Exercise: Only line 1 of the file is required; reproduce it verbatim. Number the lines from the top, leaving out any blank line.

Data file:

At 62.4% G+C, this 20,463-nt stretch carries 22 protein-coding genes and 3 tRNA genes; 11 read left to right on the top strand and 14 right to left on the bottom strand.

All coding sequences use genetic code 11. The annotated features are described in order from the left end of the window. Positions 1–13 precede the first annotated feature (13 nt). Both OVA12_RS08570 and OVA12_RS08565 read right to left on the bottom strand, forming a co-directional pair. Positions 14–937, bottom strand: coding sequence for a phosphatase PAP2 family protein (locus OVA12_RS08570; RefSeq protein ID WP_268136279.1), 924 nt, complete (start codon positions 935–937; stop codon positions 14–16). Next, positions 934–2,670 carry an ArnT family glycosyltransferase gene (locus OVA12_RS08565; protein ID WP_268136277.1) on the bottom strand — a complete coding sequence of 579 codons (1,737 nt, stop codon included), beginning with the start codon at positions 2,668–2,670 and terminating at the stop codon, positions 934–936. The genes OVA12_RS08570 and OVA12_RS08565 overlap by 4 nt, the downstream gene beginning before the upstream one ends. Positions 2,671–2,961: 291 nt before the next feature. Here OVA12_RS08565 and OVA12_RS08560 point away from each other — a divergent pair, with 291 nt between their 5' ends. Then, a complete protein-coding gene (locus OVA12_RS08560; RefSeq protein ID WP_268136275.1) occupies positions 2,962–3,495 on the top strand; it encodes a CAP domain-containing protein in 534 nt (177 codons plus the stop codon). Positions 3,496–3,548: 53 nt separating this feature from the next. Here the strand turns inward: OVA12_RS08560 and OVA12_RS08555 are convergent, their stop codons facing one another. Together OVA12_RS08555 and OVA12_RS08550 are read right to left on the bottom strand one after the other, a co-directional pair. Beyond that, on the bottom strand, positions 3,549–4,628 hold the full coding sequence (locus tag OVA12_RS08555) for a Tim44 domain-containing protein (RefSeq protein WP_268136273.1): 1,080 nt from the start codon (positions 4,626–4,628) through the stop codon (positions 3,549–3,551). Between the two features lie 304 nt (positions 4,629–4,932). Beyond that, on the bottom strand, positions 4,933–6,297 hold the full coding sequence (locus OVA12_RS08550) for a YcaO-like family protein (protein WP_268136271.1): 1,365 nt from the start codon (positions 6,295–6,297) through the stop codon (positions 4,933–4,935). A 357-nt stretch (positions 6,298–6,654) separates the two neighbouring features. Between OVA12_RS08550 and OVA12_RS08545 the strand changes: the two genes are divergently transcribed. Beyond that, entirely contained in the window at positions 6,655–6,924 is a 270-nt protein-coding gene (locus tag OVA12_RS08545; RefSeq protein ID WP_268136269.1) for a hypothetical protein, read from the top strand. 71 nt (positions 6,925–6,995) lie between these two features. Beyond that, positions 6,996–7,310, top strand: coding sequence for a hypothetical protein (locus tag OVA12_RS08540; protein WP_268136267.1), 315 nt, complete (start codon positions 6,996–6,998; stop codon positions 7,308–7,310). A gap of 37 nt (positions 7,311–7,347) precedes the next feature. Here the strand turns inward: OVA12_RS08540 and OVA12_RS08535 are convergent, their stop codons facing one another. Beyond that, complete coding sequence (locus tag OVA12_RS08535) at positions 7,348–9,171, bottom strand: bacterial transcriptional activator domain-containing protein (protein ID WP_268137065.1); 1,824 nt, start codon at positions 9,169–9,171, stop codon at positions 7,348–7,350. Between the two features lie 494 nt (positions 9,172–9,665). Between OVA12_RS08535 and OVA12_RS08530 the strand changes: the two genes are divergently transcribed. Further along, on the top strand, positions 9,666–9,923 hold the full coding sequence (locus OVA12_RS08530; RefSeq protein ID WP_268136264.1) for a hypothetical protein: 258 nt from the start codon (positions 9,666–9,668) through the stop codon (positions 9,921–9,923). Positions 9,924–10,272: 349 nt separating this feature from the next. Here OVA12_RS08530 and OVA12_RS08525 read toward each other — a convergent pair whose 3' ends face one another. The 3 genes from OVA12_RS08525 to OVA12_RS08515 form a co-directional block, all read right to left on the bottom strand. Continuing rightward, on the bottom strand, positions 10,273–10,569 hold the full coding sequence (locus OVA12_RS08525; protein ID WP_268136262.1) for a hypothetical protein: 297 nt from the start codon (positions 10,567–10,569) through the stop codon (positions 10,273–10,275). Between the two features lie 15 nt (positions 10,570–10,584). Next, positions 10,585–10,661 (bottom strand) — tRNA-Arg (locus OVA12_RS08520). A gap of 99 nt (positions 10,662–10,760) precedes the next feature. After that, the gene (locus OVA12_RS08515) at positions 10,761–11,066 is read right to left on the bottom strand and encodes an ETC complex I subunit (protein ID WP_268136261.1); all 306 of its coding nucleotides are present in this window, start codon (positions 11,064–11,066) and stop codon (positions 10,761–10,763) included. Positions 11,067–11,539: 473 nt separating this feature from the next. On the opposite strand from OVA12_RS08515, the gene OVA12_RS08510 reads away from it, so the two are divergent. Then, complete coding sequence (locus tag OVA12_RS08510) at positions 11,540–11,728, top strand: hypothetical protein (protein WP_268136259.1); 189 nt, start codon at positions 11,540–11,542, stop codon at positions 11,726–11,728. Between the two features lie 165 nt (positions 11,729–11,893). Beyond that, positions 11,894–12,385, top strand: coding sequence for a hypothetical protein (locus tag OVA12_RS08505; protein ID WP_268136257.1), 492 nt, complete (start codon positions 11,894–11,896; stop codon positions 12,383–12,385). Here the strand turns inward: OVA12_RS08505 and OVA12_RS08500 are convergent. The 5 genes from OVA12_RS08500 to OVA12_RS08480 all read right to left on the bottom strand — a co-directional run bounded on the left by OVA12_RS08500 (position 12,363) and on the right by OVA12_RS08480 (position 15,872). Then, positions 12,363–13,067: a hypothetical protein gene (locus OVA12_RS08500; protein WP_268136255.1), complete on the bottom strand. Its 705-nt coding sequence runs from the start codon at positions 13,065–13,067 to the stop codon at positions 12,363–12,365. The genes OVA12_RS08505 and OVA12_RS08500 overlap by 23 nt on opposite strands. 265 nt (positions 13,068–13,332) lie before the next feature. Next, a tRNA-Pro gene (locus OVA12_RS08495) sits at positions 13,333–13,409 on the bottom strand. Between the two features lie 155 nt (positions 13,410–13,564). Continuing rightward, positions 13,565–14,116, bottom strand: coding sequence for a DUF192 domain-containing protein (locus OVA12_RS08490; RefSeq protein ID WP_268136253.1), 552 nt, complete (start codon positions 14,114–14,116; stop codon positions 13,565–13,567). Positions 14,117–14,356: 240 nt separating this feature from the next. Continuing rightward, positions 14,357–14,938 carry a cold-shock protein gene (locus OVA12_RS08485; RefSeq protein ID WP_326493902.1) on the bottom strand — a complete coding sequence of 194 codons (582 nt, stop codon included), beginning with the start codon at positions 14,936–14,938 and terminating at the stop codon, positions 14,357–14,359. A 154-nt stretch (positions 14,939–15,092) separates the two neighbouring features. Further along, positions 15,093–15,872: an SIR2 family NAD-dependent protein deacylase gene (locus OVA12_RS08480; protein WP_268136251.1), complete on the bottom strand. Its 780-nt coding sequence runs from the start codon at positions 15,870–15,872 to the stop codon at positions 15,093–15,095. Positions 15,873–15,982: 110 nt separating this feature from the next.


At 62.4% G+C, this 20,463-nt stretch carries 22 protein-coding genes and 3 tRNA genes; 11 read left to right on the top strand and 14 right to left on the bottom strand.